How to Choose the Healthiest Peanut Butter

Radishes with Peanut Butter

While calorie counters may gravitate towards reduced fat peanut butters, there is no reason to fear the heart-healthy unsaturated fats in peanuts. Peanuts and peanut butter are associated with weight control and longevity, making this inexpensive plant protein a nutritious pantry staple.

That being said, many “no stir” peanut butters on the market (including reduced fat varieties) are riddled with unnecessary sugars and oils (often rainforest-disrupting palm oil). It is totally natural for the oils in peanut butter to separate, so if you have to stir it, thats a good sign!

My shopping tip is to look for nut butters with only peanuts and salt (if desired) on the ingredients, but that’s it! No sugars, no oils, no problem. They’re simply unnecessary. (This advice applies to other nut butters as well, like almond butter or cashew butter.)

Natural PB, Rice Cake, and Cherries

Often, these nutritious nut butters are labeled as “natural,” but be careful — there aren’t really any standards for natural foods. For example, JIF and Skippy both have “natural” lines of peanut butter, yet all of  those products still contain added sugars and oils. In fact, even Whole Foods Market carries some nut butters with these superfluous additives. It pays to read the ingredient listing!

To save you some time in the nut butter aisle, I’ve compiled a list of several of the most popular varieties of “peanut-only” peanut butter (without the hidden sugars and oils). Look for any of these at your local grocer, and rest assured that you aren’t getting any unnecessary sweeteners or stabilizers. Smooth or chunky, organic or conventional, plain or salted, and even with flaxseed, you’re sure to find a peanut butter that meets your needs!

How to Choose the Healthiest Peanut Butter

– Kelly

 

First hurdle: Trans fats. Next project: Palm oil

Trans fats have been long demonized, and have already been largely removed from food products. Nevertheless, there are still a few products, such as Bisquick, that will need to reformulate after the FDA’s recent decision to pull trans fats from the GRAS (generally regarded as safe) list.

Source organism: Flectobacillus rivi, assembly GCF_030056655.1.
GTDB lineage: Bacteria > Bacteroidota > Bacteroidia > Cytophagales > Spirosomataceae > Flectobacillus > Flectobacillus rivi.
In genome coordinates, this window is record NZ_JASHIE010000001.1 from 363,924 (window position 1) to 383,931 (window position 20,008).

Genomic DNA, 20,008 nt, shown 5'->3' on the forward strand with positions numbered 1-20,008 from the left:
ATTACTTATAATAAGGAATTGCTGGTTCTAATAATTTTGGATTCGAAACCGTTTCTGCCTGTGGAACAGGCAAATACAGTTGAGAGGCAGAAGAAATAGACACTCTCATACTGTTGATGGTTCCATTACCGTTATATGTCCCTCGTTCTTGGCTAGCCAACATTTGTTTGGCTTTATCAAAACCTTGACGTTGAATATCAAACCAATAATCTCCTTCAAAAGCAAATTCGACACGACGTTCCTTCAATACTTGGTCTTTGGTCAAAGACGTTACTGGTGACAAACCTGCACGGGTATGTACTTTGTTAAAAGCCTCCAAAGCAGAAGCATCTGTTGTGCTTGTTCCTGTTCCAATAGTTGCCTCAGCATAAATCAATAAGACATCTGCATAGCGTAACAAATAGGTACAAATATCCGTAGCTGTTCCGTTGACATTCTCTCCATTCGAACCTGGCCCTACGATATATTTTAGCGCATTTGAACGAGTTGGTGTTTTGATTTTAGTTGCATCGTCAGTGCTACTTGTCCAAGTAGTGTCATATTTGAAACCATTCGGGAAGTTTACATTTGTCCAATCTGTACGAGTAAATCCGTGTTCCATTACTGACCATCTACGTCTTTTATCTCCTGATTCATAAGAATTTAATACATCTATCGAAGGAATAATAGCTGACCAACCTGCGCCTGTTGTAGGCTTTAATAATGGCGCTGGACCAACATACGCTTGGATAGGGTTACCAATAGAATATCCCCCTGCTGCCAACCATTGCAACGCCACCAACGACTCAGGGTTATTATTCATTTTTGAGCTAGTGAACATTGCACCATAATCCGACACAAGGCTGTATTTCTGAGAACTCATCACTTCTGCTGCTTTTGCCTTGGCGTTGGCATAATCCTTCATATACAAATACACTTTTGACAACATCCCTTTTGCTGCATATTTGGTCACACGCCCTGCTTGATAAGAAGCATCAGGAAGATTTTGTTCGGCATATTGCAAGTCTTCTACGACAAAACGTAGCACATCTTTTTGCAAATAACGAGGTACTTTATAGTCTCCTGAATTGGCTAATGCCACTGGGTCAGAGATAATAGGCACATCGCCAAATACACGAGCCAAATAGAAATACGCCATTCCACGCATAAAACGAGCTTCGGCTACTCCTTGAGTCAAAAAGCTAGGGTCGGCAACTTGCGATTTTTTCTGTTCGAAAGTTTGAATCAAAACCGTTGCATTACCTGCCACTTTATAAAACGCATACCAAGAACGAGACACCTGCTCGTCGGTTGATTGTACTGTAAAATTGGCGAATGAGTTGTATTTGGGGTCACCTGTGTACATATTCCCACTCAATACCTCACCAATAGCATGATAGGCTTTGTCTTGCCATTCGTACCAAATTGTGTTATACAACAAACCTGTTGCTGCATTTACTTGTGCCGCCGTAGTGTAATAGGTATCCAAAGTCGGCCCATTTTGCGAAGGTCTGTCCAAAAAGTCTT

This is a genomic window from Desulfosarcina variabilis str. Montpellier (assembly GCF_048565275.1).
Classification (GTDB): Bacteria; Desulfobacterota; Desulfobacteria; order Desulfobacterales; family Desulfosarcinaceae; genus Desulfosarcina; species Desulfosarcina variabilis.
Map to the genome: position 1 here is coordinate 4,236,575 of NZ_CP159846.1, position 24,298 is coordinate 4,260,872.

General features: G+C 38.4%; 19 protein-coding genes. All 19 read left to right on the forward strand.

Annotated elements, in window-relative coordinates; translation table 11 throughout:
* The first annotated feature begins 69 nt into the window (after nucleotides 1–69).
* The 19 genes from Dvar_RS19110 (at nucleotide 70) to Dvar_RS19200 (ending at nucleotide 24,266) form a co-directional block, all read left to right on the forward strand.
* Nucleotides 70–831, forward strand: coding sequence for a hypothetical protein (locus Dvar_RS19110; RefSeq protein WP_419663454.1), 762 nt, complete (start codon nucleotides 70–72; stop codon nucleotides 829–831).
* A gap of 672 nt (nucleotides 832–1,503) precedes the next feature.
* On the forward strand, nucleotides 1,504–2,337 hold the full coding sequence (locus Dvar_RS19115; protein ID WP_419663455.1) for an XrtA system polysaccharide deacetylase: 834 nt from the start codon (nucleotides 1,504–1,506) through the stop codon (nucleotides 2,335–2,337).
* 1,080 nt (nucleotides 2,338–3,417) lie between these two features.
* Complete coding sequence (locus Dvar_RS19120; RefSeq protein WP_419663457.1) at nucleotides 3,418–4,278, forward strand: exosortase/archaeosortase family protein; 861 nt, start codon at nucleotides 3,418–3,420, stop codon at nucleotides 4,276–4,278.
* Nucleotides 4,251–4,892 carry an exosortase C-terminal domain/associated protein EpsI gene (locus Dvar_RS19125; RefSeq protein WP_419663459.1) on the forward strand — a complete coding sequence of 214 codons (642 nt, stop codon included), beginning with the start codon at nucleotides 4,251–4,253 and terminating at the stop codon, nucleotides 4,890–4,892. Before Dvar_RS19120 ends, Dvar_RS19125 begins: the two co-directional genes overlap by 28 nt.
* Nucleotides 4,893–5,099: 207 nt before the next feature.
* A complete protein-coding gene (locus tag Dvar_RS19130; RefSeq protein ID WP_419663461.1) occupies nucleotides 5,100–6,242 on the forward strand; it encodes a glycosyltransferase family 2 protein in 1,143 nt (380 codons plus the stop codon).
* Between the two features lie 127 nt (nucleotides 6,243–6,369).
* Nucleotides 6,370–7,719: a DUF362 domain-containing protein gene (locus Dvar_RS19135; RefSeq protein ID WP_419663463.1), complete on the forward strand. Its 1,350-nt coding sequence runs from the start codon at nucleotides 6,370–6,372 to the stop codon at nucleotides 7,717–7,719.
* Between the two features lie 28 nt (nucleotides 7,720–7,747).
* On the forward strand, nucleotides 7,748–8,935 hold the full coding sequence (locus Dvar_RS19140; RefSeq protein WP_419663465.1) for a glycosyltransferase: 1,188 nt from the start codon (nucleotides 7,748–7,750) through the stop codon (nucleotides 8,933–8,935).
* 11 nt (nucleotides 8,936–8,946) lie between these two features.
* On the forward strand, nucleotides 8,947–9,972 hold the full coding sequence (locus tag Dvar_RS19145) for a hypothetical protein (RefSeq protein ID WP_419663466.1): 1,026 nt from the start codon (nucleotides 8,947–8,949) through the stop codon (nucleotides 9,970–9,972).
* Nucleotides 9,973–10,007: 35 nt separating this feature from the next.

c_c_Caramel delites_3qrtr

Some Girl Scout Cookies, including Caramel deLites, contain both partially hydrogenated oils (aka trans fats) AND palm oil

Currently, products can claim to have “0g trans fats” as long as there is less than 0.5g trans fats per serving. To determine if a product is trans fat free, you need to check the ingredient list for “partially hydrogenated oils”.

One ingredient that food manufacturers are replacing trans fats with is palm oil. This is problematic for two reasons. 1) While not as dangerous as trans fat, palm oil is largely saturated fat, the type of fat that is believed to raise LDL cholesterol and increase risk of heart disease. 2) Mining of palm oil causes massive rainforest destruction, and is the reason that orangutans may become extinct in our lifetime.

Interested in learning more?

  • To read more about the ban on trans fats, see this article
  • To see a list of products that still contain trans fats, see this list
  • To learn more about how palm oil is affecting wildlife, see here

orangutan

Rainforest destruction for palm oil plantations is causing orangutans to become extinct

Moral of the story: If you don’t have to stir your peanut butter, something’s not right. Avoid foods with added fats (including both partially hydrogenated oils AND palm oil), and make an effort to eat home cooked meals rather than relying on processed snack foods.

– Kelly